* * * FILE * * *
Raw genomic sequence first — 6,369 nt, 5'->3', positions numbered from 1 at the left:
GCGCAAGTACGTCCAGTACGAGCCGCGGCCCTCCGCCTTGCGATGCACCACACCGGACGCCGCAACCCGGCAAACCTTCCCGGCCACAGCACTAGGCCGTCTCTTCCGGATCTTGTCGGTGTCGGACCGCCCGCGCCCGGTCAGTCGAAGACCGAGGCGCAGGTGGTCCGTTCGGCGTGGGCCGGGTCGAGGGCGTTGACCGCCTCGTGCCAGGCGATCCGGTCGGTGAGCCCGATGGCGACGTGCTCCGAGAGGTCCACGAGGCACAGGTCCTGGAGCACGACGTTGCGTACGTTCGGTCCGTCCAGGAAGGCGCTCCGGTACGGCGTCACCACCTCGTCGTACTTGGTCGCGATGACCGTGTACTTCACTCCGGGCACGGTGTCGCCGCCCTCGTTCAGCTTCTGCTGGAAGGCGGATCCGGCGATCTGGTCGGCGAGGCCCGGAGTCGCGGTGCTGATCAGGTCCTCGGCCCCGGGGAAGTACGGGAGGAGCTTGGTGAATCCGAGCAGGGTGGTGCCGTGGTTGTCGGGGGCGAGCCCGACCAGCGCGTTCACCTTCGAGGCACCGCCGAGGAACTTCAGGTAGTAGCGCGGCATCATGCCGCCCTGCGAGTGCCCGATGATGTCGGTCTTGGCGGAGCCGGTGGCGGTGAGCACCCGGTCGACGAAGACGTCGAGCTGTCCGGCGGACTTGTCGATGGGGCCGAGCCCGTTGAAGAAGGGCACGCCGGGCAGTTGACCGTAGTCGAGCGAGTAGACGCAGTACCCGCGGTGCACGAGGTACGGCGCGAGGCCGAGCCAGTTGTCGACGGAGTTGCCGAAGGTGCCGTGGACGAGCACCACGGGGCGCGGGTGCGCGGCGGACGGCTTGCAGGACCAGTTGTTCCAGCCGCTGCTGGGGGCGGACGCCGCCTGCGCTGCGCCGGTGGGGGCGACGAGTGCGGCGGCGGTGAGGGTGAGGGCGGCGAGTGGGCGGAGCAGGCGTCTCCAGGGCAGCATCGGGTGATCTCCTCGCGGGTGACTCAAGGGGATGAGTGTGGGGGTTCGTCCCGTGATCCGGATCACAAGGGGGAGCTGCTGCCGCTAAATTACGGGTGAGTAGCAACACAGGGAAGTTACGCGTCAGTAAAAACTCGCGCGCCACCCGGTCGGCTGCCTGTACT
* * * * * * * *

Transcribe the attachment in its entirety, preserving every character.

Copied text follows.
Raw genomic sequence first — 6,369 nt, 5'->3', positions numbered from 1 at the left:
GCGCAAGTACGTCCAGTACGAGCCGCGGCCCTCCGCCTTGCGATGCACCACACCGGACGCCGCAACCCGGCAAACCTTCCCGGCCACAGCACTAGGCCGTCTCTTCCGGATCTTGTCGGTGTCGGACCGCCCGCGCCCGGTCAGTCGAAGACCGAGGCGCAGGTGGTCCGTTCGGCGTGGGCCGGGTCGAGGGCGTTGACCGCCTCGTGCCAGGCGATCCGGTCGGTGAGCCCGATGGCGACGTGCTCCGAGAGGTCCACGAGGCACAGGTCCTGGAGCACGACGTTGCGTACGTTCGGTCCGTCCAGGAAGGCGCTCCGGTACGGCGTCACCACCTCGTCGTACTTGGTCGCGATGACCGTGTACTTCACTCCGGGCACGGTGTCGCCGCCCTCGTTCAGCTTCTGCTGGAAGGCGGATCCGGCGATCTGGTCGGCGAGGCCCGGAGTCGCGGTGCTGATCAGGTCCTCGGCCCCGGGGAAGTACGGGAGGAGCTTGGTGAATCCGAGCAGGGTGGTGCCGTGGTTGTCGGGGGCGAGCCCGACCAGCGCGTTCACCTTCGAGGCACCGCCGAGGAACTTCAGGTAGTAGCGCGGCATCATGCCGCCCTGCGAGTGCCCGATGATGTCGGTCTTGGCGGAGCCGGTGGCGGTGAGCACCCGGTCGACGAAGACGTCGAGCTGTCCGGCGGACTTGTCGATGGGGCCGAGCCCGTTGAAGAAGGGCACGCCGGGCAGTTGACCGTAGTCGAGCGAGTAGACGCAGTACCCGCGGTGCACGAGGTACGGCGCGAGGCCGAGCCAGTTGTCGACGGAGTTGCCGAAGGTGCCGTGGACGAGCACCACGGGGCGCGGGTGCGCGGCGGACGGCTTGCAGGACCAGTTGTTCCAGCCGCTGCTGGGGGCGGACGCCGCCTGCGCTGCGCCGGTGGGGGCGACGAGTGCGGCGGCGGTGAGGGTGAGGGCGGCGAGTGGGCGGAGCAGGCGTCTCCAGGGCAGCATCGGGTGATCTCCTCGCGGGTGACTCAAGGGGATGAGTGTGGGGGTTCGTCCCGTGATCCGGATCACAAGGGGGAGCTGCTGCCGCTAAATTACGGGTGAGTAGCAACACAGGGAAGTTACGCGTCAGTAAAAACTCGCGCGCCACCCGGTCGGCTGCCTGTACT